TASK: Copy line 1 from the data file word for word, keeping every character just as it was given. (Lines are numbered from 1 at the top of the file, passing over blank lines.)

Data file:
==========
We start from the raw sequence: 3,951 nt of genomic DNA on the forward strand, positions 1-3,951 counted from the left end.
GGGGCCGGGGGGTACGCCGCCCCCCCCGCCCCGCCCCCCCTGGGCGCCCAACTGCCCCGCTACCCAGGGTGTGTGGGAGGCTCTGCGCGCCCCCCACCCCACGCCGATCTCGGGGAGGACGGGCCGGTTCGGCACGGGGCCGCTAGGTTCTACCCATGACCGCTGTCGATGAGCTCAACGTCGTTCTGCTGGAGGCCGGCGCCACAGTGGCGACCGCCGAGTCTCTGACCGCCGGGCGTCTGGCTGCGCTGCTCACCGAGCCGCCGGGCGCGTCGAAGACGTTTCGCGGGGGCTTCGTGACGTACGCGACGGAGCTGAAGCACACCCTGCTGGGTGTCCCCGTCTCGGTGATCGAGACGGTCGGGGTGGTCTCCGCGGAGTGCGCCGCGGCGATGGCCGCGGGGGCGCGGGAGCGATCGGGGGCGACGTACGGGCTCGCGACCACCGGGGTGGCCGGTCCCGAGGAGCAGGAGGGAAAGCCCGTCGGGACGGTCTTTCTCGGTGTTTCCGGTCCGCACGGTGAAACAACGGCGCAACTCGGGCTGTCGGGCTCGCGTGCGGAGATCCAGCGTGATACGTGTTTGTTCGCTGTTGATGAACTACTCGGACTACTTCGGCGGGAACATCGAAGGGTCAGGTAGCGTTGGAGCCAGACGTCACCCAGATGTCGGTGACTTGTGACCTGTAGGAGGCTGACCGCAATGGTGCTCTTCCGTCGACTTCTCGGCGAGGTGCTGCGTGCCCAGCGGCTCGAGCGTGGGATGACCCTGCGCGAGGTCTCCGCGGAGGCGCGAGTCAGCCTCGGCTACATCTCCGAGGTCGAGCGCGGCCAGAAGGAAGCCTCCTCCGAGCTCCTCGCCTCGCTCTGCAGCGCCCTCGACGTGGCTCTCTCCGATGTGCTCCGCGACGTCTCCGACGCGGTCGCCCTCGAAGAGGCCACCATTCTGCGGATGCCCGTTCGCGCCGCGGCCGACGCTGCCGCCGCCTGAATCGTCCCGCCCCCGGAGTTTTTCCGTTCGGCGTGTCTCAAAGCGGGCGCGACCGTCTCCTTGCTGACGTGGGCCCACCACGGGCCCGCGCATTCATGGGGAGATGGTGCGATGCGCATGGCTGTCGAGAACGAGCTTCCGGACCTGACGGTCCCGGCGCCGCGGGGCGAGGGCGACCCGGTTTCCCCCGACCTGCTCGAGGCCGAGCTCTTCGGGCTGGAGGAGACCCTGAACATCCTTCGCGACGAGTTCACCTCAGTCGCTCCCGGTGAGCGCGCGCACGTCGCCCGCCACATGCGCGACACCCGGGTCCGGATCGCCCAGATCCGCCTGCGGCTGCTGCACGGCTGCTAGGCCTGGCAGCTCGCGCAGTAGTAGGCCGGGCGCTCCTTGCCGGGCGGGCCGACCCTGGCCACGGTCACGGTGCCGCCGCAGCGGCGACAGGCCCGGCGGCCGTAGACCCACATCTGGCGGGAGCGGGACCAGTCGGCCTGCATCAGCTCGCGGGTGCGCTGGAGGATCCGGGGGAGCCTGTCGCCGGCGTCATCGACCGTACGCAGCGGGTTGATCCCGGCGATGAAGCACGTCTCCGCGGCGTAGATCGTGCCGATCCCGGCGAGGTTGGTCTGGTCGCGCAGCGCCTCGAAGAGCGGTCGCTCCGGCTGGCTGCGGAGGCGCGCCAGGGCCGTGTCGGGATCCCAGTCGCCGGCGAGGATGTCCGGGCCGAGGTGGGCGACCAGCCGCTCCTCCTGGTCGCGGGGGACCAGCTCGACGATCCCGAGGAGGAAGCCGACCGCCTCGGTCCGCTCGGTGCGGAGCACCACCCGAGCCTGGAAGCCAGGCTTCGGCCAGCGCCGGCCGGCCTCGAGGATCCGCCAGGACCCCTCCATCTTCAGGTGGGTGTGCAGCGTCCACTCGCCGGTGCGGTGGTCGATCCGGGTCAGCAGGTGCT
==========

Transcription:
We start from the raw sequence: 3,951 nt of genomic DNA on the forward strand, positions 1-3,951 counted from the left end.